Modified bases in RNA molecules are common, with over one-hundred individual modifications reported to date. In transfer RNA (tRNA), these modifications help hold the molecule in its proper conformation, allow the aminoacyl-synthetases to attach the amino acid to the correct tRNA for transfer to the ribosome, and in the correct matching of the codon-anticodon pair at the ribosome. Two positions on the tRNA molecule are significant in this last action; positions 34 and 37. Position 34 is the first base in the anticodon, and pairs with the last base in the codon during translation; modifications at this point allow the anticodon to pair with multiple codons. Modifications at position 37 help stabilise the anticodon loop of the tRNA, and help the efficiency of the translation. The threonylcarbamyoladenosine (t6A) modification at position 37 is required for the efficient translation of ANN codons. At least four enzymes, TsaBCDE, are involved in the formation of this modification, and are essential for bacterial viability.
In this study, the interactions between the TsaB, TsaC, TsaD and TsaE have been investigated. Protein complex formation has been identified both in-vitro and in-vivo between TsaB and TsaD. The proteins interact in a 1:1 ratio, and the results indicate that this interaction stabilises the TsaD enzyme. The interaction appears to be unchanged over a physiological range of temperatures. No stable complex was identified between TsaC or TsaE with any of the other enzymes, however calorimetry suggests that there is an interaction between TsaE and both TsaB and TsaD. TsaC is believed to synthesise the threonylcarbamoyladenylate intermediate from threonine, bicarbonate and ATP; the activity of the enzyme complex (as measured by ATPase activity) in a media containing these compounds is increased in the presence of TsaC.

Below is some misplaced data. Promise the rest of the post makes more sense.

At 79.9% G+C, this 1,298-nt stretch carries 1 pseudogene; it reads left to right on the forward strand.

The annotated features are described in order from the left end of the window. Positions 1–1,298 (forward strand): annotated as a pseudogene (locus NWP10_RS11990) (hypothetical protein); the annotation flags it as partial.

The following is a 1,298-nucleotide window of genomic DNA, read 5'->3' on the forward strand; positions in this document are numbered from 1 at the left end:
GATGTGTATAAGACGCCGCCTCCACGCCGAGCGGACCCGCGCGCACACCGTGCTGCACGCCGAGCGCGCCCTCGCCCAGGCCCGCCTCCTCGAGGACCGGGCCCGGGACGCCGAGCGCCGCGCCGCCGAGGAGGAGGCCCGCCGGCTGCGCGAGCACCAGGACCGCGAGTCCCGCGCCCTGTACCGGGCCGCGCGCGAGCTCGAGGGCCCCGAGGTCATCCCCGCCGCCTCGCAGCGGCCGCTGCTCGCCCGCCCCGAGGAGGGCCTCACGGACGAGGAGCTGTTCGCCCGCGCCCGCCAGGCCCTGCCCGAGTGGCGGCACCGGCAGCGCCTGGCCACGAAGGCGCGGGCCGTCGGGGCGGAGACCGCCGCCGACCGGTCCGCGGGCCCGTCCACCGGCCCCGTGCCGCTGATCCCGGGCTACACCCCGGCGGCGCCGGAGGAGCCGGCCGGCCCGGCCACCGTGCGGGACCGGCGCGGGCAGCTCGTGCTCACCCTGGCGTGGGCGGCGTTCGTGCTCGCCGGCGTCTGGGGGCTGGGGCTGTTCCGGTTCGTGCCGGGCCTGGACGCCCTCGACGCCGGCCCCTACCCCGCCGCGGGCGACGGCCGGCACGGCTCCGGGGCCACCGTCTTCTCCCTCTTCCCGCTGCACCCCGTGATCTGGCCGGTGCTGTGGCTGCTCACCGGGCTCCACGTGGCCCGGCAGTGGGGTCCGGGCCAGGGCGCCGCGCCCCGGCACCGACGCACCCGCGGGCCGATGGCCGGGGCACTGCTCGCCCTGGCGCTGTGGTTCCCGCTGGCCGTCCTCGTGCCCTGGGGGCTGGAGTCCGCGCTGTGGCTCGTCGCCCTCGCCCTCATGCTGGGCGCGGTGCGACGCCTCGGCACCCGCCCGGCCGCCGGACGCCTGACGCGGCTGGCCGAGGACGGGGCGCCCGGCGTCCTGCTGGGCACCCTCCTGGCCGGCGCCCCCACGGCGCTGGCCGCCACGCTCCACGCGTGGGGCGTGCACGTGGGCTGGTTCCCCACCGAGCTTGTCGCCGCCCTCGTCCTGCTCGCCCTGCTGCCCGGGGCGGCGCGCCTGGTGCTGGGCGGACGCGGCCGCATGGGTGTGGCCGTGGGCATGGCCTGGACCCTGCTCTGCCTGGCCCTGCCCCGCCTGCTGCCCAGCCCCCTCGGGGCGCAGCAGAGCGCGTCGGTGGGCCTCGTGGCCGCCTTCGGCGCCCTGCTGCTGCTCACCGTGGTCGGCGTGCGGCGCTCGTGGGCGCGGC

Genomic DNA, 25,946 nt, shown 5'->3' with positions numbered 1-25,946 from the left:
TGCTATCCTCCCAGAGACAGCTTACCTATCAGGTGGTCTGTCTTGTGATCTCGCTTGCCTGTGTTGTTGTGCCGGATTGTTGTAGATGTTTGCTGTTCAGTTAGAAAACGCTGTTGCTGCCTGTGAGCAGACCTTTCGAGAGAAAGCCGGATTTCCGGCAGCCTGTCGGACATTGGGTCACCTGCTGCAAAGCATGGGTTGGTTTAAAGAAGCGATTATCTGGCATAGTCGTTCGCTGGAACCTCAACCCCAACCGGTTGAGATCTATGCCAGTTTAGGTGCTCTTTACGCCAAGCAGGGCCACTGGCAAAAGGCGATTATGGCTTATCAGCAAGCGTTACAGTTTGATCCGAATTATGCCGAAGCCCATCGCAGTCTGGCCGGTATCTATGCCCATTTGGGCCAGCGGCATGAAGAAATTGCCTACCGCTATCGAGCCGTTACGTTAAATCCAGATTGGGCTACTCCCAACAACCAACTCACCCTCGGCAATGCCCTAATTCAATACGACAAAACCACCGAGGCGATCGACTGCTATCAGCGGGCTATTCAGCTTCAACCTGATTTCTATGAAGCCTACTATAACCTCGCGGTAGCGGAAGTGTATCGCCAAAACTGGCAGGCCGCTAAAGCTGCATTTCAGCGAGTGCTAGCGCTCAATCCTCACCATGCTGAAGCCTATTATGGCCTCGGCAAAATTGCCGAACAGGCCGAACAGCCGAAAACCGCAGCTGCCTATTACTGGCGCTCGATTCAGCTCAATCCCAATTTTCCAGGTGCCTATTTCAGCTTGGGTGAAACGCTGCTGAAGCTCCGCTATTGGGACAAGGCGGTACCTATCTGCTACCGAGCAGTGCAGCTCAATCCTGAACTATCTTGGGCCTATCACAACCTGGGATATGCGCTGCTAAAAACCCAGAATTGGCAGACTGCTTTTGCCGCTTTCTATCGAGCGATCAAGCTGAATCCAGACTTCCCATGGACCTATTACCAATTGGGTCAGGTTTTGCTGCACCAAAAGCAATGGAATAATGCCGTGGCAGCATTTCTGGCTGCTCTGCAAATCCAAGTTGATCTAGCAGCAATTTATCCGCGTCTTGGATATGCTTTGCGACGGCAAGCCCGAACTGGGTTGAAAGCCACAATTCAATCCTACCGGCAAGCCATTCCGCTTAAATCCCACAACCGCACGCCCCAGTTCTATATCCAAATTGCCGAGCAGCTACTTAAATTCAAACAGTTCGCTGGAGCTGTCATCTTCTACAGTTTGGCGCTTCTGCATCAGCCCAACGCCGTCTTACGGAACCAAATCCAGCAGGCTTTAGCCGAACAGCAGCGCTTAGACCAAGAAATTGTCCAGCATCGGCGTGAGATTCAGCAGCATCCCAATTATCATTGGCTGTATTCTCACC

If the cell is prevented from maintaining a source of t6A, it mounts a number of transcriptional responses. The transcription of certain amino acid biosynthetic genes is increased, corresponding to the tRNAs requiring the t6A modification, and in the transport and conversion of sulphates. This reflects the cellular response to starvation of an amino acid; the inability to incorporate the amino acids into the polypeptide chain due to the hypomodified tRNA is interpreted as the absence of that particular amino acid. Other transcriptional effects can be interpreted as a consequence of translational stalling where the t6A modification is required, leading to alterations in transcriptional promotion.
TsaB and TsaD have also been shown to bind a small number of compounds in a high-throughput fragment-based drug discovery assay. Some of these have been shown to potentially affect the ATPase activity of the enzymes.
|Date of Award
|Medical Research Council
|Tracy Palmer (Supervisor)